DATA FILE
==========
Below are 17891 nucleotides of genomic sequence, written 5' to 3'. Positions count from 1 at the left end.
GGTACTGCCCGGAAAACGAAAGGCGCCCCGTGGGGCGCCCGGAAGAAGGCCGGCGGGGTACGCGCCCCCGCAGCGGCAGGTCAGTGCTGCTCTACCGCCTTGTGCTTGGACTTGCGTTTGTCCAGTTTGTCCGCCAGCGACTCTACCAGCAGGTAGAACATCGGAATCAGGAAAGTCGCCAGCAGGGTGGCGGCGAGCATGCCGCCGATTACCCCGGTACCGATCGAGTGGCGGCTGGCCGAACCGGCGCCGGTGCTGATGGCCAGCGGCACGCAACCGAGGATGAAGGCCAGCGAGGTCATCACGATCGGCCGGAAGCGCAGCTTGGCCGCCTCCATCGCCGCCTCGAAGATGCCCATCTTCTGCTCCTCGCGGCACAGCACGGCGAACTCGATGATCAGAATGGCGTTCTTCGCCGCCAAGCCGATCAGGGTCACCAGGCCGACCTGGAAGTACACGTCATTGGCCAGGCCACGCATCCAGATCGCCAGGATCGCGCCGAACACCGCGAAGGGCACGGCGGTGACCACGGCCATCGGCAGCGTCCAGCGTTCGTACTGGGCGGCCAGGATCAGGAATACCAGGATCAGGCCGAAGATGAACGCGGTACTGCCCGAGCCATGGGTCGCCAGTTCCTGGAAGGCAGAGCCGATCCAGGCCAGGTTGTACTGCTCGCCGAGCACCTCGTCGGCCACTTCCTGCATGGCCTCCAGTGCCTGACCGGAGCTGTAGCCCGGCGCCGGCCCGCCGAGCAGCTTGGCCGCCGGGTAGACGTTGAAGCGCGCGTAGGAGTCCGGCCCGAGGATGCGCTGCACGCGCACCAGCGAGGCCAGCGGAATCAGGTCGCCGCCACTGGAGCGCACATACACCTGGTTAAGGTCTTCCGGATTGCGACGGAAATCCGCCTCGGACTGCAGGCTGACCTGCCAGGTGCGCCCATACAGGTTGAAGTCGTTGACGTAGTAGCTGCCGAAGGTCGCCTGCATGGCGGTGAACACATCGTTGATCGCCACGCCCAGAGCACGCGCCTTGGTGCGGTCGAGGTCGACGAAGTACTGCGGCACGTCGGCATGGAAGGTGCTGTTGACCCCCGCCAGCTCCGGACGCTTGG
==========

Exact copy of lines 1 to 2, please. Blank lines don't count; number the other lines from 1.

Below are 17891 nucleotides of genomic sequence, written 5' to 3'. Positions count from 1 at the left end.
GGTACTGCCCGGAAAACGAAAGGCGCCCCGTGGGGCGCCCGGAAGAAGGCCGGCGGGGTACGCGCCCCCGCAGCGGCAGGTCAGTGCTGCTCTACCGCCTTGTGCTTGGACTTGCGTTTGTCCAGTTTGTCCGCCAGCGACTCTACCAGCAGGTAGAACATCGGAATCAGGAAAGTCGCCAGCAGGGTGGCGGCGAGCATGCCGCCGATTACCCCGGTACCGATCGAGTGGCGGCTGGCCGAACCGGCGCCGGTGCTGATGGCCAGCGGCACGCAACCGAGGATGAAGGCCAGCGAGGTCATCACGATCGGCCGGAAGCGCAGCTTGGCCGCCTCCATCGCCGCCTCGAAGATGCCCATCTTCTGCTCCTCGCGGCACAGCACGGCGAACTCGATGATCAGAATGGCGTTCTTCGCCGCCAAGCCGATCAGGGTCACCAGGCCGACCTGGAAGTACACGTCATTGGCCAGGCCACGCATCCAGATCGCCAGGATCGCGCCGAACACCGCGAAGGGCACGGCGGTGACCACGGCCATCGGCAGCGTCCAGCGTTCGTACTGGGCGGCCAGGATCAGGAATACCAGGATCAGGCCGAAGATGAACGCGGTACTGCCCGAGCCATGGGTCGCCAGTTCCTGGAAGGCAGAGCCGATCCAGGCCAGGTTGTACTGCTCGCCGAGCACCTCGTCGGCCACTTCCTGCATGGCCTCCAGTGCCTGACCGGAGCTGTAGCCCGGCGCCGGCCCGCCGAGCAGCTTGGCCGCCGGGTAGACGTTGAAGCGCGCGTAGGAGTCCGGCCCGAGGATGCGCTGCACGCGCACCAGCGAGGCCAGCGGAATCAGGTCGCCGCCACTGGAGCGCACATACACCTGGTTAAGGTCTTCCGGATTGCGACGGAAATCCGCCTCGGACTGCAGGCTGACCTGCCAGGTGCGCCCATACAGGTTGAAGTCGTTGACGTAGTAGCTGCCGAAGGTCGCCTGCATGGCGGTGAACACATCGTTGATCGCCACGCCCAGAGCACGCGCCTTGGTGCGGTCGAGGTCGACGAAGTACTGCGGCACGTCGGCATGGAAGGTGCTGTTGACCCCCGCCAGCTCCGGACGCTTGG